Charlie's measurements also show that Alice at no point in time travelled backwards in time. However, t=10 followed by t=40 followed by t=10 suggests otherwise. It's really weird... You were just a few posts ago making all kinds of silly statements like me not understand that 40>10, but here you are, doing that exact thing. If time (t) starts at 10, then takes a value of 40, and then a value of 10, how did time not decreasing in that last step? And since it's the time on a clock; how is that not travelling backwards in time?It's not intentional. I honestly don't understand what else there is to this besides Charlie's answers to the 3 questions t=10, t=40, and t=10 respectively.

Really, you say there's a clock going from t=40 to t=10, but it's not ticking (or jumping) backwards?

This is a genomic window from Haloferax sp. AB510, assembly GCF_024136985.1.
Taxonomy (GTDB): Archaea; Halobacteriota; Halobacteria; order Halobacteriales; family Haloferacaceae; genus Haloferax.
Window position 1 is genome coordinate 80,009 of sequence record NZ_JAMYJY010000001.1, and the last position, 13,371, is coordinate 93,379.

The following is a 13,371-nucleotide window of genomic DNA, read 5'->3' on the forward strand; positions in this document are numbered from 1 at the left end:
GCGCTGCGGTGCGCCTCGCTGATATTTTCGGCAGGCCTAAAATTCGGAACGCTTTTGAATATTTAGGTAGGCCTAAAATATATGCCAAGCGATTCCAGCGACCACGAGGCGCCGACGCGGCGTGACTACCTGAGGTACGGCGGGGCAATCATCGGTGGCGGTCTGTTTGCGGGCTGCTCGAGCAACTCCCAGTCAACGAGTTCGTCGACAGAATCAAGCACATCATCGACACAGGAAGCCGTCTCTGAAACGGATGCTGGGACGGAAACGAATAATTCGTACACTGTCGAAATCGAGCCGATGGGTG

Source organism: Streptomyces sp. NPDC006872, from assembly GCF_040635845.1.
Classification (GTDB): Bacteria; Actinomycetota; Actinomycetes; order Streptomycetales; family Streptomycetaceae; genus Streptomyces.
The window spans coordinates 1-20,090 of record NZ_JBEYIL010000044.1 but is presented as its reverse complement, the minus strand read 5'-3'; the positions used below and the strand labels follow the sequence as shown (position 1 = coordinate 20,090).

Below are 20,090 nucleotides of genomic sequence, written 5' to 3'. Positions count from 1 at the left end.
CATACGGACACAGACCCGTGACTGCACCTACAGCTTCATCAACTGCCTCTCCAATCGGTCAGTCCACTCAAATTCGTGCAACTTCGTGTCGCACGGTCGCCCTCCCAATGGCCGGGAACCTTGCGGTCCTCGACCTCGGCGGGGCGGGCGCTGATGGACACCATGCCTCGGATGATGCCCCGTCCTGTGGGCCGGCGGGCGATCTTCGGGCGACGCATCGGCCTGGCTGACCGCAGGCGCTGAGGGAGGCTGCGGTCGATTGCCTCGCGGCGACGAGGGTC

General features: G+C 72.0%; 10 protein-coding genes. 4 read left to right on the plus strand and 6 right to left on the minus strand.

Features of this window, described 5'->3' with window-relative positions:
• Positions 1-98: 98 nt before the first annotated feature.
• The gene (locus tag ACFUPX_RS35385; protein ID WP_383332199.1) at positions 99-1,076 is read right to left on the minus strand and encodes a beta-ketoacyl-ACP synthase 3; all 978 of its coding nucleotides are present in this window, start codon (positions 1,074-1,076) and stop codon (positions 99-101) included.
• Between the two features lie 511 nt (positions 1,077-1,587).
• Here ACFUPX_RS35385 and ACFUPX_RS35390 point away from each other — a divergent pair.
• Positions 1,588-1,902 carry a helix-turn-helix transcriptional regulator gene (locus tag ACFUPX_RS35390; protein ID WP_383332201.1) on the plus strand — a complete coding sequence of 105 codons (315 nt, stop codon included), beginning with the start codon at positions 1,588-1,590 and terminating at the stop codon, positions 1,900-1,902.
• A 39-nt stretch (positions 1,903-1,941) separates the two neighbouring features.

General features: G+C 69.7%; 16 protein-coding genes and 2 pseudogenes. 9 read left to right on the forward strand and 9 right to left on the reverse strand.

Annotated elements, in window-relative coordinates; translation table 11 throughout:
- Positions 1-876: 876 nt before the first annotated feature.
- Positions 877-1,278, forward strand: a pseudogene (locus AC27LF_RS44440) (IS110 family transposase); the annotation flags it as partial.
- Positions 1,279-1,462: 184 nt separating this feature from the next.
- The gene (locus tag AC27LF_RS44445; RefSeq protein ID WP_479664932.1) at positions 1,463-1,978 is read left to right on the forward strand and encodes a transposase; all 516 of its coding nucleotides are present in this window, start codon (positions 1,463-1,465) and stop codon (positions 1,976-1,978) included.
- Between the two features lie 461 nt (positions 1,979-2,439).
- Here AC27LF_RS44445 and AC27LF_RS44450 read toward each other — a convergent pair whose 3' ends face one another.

No, I didn't ask about Charlie or his calculations. Show on Alice's worldline where she does it. Show me where her worldline changes direction, and starts flowing downwards.I thought I already did that. On the Minkowski diagram, there are two different planes of simultaneity for the two frames. One intersects the t axis at t=40 x=0 and the other intersects the t axis at t=10 x=0. When Charlie jumps from the ground to the train, his plane of simultaneity changes from the former to the latter.

Nothing more that I've already explained to you multiple times. It's just that you often ignoring half of it.I honestly don't know what else you think there is to this.